The Shekel And The Hebrew Half Shekel Of Silver

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We hear of the Jewish Shekel and Half Shekel mentioned many times during King Solomon’s reign and the building of the Temple. During King Solomon’s time the Shekel and Half Shekel were used as a weight or measure. It was used by the Ancient Hebrews, by which the value of metals, metal vessels, census taking and other substances were fixed.

The Shekel and half Shekel being well known Biblical coins, are now a rarity. The first of these coins were struck during the first revolt of the Jews in A.D. 60-70, and bear a Chalice on the obverse with the denomination in Hebrew, and on the reverse a Branch with three Buds and “Jerusalem the Holy, half Shekels were also struck. The Silver Half Shekel of Silver (Half Shekel of Israel), was formerly believed to have been made at the time of Simon Maccabee, but is now credited to the period of the first revolt. On the obverse side is a “Chalice or Cup of ‘Manna’, the inscription in Hebrew reads “Half Shekel Israel”. On the reverse is a “Triple Lily, thought by some scholars to be the “Budding Rod of Aaron”, The inscription reads “Jerusalem the Holy”.

The second revolt led by Simon Barcohba, the leader of the Jews in their great Insurrection against the Romans, under the Emperor Hadrian, from 131 to 135 A.D. Three times had the oppressed Jews revolted without success from 115 to 118 A.D.; and in 130 A D., soon after Hadrian’s  return from Syria, a new rebellion broke out, for which they had been secretly prepared. At the head of it was Simon, who assumed the name of Barcohba, i.e. “Son of the Star”, pretending that the prophecy was to be fulfilled in him. “There shall come a Star out of Jacob” (numbers 24:l7). He fought at first with great success against the Romans, and even caused them to evacuate Jerusalem, where he was proclaimed King, and caused coins to be minted in his name, that bore the legend “the liberation of Israel.”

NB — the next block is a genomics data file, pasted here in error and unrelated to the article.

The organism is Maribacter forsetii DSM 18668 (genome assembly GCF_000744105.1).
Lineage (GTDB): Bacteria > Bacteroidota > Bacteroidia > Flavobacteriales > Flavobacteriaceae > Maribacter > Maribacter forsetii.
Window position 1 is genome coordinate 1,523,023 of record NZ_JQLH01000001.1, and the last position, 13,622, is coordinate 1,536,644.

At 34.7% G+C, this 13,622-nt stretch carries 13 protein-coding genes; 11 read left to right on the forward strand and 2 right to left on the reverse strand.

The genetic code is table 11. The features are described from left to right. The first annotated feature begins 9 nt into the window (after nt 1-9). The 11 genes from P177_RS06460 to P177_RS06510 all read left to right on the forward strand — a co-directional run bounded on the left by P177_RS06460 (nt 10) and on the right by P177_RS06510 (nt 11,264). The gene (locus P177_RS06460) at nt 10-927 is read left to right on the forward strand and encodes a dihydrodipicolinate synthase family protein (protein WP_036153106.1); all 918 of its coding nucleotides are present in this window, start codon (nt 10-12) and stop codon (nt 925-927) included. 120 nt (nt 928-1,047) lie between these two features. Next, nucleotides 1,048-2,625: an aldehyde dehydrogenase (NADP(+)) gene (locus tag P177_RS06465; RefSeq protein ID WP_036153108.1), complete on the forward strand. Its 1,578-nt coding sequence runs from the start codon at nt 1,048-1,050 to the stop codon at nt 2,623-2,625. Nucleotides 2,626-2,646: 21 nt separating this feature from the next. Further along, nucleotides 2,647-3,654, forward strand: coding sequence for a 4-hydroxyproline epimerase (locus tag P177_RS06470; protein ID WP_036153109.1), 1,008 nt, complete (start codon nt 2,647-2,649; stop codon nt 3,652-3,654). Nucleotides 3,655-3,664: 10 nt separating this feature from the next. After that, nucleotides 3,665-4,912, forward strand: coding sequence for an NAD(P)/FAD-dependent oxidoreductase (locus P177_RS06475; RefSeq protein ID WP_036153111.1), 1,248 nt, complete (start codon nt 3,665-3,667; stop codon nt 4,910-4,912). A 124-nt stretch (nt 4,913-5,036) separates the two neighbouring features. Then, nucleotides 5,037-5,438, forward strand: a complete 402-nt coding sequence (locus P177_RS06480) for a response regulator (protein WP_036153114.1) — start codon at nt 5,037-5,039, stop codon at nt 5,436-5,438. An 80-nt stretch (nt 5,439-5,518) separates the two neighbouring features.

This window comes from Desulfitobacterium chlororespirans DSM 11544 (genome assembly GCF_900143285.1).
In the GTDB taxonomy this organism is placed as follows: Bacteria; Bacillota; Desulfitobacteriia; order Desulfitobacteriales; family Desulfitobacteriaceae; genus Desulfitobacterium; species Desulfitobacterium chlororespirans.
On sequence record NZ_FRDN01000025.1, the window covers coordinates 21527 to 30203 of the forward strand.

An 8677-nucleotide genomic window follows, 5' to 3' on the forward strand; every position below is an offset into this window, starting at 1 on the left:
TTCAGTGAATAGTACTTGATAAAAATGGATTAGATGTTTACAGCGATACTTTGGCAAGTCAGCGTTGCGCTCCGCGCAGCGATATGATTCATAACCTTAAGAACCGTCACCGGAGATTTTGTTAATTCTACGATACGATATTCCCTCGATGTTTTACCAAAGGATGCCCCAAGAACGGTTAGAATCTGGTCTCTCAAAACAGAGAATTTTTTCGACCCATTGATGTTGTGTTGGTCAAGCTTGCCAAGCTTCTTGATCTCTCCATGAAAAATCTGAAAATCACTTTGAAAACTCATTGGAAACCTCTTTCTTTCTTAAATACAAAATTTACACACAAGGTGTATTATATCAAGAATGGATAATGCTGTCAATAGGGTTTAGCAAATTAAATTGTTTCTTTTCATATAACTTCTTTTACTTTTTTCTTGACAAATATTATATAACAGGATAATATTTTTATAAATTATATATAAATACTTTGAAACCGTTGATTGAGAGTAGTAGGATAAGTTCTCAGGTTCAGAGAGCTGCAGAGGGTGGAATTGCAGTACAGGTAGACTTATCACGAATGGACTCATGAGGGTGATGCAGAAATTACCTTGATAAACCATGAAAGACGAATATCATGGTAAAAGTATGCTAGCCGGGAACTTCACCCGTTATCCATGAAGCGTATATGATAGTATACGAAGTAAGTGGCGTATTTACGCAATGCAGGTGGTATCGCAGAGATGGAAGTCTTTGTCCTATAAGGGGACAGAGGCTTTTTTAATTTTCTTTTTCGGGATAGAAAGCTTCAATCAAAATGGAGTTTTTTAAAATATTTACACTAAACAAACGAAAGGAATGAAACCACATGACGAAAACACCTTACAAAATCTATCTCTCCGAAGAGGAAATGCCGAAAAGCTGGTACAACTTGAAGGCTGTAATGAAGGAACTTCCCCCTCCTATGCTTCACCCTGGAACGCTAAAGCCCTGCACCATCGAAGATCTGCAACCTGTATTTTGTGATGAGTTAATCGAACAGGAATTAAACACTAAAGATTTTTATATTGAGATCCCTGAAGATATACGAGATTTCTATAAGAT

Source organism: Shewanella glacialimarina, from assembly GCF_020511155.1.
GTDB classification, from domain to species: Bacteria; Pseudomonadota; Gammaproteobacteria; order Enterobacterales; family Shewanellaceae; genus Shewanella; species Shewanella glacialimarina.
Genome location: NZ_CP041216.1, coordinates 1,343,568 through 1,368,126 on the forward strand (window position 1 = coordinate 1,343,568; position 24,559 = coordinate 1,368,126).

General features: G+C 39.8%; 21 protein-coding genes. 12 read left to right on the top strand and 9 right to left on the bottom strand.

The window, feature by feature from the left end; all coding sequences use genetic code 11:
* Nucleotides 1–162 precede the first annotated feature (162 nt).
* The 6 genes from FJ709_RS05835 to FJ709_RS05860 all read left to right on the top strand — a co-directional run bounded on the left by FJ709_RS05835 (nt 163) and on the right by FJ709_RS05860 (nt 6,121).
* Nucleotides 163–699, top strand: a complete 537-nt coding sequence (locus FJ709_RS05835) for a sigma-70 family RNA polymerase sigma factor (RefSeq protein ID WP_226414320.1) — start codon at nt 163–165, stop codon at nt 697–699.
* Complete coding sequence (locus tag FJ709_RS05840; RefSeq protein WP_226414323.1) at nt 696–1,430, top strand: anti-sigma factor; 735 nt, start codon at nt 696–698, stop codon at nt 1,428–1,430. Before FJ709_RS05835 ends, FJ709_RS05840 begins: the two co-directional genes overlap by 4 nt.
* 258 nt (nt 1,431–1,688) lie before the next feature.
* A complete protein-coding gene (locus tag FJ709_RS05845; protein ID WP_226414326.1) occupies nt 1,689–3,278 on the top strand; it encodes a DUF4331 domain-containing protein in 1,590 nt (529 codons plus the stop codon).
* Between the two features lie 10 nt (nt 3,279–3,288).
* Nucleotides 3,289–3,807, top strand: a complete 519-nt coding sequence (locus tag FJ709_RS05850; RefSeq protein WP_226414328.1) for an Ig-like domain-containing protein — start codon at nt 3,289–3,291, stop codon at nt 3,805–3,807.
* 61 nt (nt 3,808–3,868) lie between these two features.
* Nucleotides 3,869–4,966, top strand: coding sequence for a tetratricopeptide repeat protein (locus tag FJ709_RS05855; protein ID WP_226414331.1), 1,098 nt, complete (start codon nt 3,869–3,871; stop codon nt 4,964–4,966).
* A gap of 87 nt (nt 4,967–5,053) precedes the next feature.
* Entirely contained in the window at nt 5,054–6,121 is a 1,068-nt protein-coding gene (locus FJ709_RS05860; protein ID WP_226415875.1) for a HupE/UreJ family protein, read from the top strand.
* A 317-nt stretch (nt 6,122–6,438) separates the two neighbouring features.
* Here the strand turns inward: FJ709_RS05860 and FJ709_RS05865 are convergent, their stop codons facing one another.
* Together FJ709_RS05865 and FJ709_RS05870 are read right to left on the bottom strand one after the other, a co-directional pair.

During the revolt, hundreds of thousands of Jews were killed, many were executed, and very cruel edicts were subsequently issued against them. From this last struggle dates the final dispersion of the Jews over the face of the earth. The Holy city was razed to the ground, and rebuilt as a Pagan city called Aelia Capitolina, and a Temple to Jupiter was erected on the site of the ruined Holy Temple. The Jews still retain in their liturgy, hymns which they chant in mournful memory of this last tragic event.

The second revolt Shekel depicts the “Screen of the Tabernacle with the Ark of the Covenant” and the Hebrew inscription “Deliverance of Jerusalem”, together with a couple of “Twigs” and a “Citron”. A typical copper Shekel of the second revolt depicts a “Vine Leaf” with the inscription “Second year of the deliverance of Israel”, and on the reverse side a “Palm Tree”, with the words “Simon”.

Three different kinds of Gold, Silver and Copper Shekels axe mentioned; the common Shekel, the Shekel of the Sanctuary (probably of double value), and the Shekel of Royal weight.

The Sacred Shekel was equal to 20 Gerahs (beans), and 3000 Sacred Shekels made up a Talent. The heavy Gold Shekel is reckoned approximately to contain 161 Troy grains, the  Silver Shekel 275.

The first dated coins appeared about the fifteenth century.

All ancient coins were very crudely made, according to today’s standard. Gold and Silver coins were invariably stamped, and most Bronze and Copper coins were cast